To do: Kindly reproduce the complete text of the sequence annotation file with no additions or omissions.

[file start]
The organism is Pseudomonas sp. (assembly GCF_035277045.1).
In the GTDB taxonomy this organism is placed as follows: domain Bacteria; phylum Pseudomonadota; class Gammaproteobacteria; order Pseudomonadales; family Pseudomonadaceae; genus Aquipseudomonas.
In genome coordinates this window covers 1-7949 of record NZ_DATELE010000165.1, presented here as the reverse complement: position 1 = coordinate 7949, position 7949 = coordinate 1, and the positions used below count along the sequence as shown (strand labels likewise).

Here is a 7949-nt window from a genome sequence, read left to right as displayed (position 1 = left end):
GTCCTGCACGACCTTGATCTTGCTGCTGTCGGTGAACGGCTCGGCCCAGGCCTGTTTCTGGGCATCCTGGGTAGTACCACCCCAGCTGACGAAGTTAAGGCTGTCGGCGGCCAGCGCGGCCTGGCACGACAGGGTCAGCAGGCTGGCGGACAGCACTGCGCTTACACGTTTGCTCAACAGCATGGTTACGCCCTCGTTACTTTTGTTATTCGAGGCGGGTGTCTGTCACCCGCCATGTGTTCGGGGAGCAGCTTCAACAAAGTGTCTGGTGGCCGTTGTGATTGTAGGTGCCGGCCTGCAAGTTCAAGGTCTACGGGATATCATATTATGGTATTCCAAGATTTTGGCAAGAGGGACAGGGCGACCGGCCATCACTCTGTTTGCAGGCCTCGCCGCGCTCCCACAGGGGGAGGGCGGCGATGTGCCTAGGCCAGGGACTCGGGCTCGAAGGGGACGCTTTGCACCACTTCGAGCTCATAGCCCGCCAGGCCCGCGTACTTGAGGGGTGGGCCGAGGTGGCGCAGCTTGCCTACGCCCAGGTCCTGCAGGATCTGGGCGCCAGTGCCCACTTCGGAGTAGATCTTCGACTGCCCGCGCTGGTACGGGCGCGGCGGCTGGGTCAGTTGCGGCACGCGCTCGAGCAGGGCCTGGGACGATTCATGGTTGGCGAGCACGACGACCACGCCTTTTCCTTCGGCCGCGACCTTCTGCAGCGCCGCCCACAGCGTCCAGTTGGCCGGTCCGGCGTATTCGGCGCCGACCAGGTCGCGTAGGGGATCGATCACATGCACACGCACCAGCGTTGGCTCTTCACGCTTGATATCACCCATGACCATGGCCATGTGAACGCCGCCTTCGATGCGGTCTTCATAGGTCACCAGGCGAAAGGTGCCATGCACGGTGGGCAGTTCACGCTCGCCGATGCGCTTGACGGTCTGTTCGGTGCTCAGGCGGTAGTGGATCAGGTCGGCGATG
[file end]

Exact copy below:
The organism is Pseudomonas sp. (assembly GCF_035277045.1).
In the GTDB taxonomy this organism is placed as follows: domain Bacteria; phylum Pseudomonadota; class Gammaproteobacteria; order Pseudomonadales; family Pseudomonadaceae; genus Aquipseudomonas.
In genome coordinates this window covers 1-7949 of record NZ_DATELE010000165.1, presented here as the reverse complement: position 1 = coordinate 7949, position 7949 = coordinate 1, and the positions used below count along the sequence as shown (strand labels likewise).

Here is a 7949-nt window from a genome sequence, read left to right as displayed (position 1 = left end):
GTCCTGCACGACCTTGATCTTGCTGCTGTCGGTGAACGGCTCGGCCCAGGCCTGTTTCTGGGCATCCTGGGTAGTACCACCCCAGCTGACGAAGTTAAGGCTGTCGGCGGCCAGCGCGGCCTGGCACGACAGGGTCAGCAGGCTGGCGGACAGCACTGCGCTTACACGTTTGCTCAACAGCATGGTTACGCCCTCGTTACTTTTGTTATTCGAGGCGGGTGTCTGTCACCCGCCATGTGTTCGGGGAGCAGCTTCAACAAAGTGTCTGGTGGCCGTTGTGATTGTAGGTGCCGGCCTGCAAGTTCAAGGTCTACGGGATATCATATTATGGTATTCCAAGATTTTGGCAAGAGGGACAGGGCGACCGGCCATCACTCTGTTTGCAGGCCTCGCCGCGCTCCCACAGGGGGAGGGCGGCGATGTGCCTAGGCCAGGGACTCGGGCTCGAAGGGGACGCTTTGCACCACTTCGAGCTCATAGCCCGCCAGGCCCGCGTACTTGAGGGGTGGGCCGAGGTGGCGCAGCTTGCCTACGCCCAGGTCCTGCAGGATCTGGGCGCCAGTGCCCACTTCGGAGTAGATCTTCGACTGCCCGCGCTGGTACGGGCGCGGCGGCTGGGTCAGTTGCGGCACGCGCTCGAGCAGGGCCTGGGACGATTCATGGTTGGCGAGCACGACGACCACGCCTTTTCCTTCGGCCGCGACCTTCTGCAGCGCCGCCCACAGCGTCCAGTTGGCCGGTCCGGCGTATTCGGCGCCGACCAGGTCGCGTAGGGGATCGATCACATGCACACGCACCAGCGTTGGCTCTTCACGCTTGATATCACCCATGACCATGGCCATGTGAACGCCGCCTTCGATGCGGTCTTCATAGGTCACCAGGCGAAAGGTGCCATGCACGGTGGGCAGTTCACGCTCGCCGATGCGCTTGACGGTCTGTTCGGTGCTCAGGCGGTAGTGGATCAGGTCGGCGATG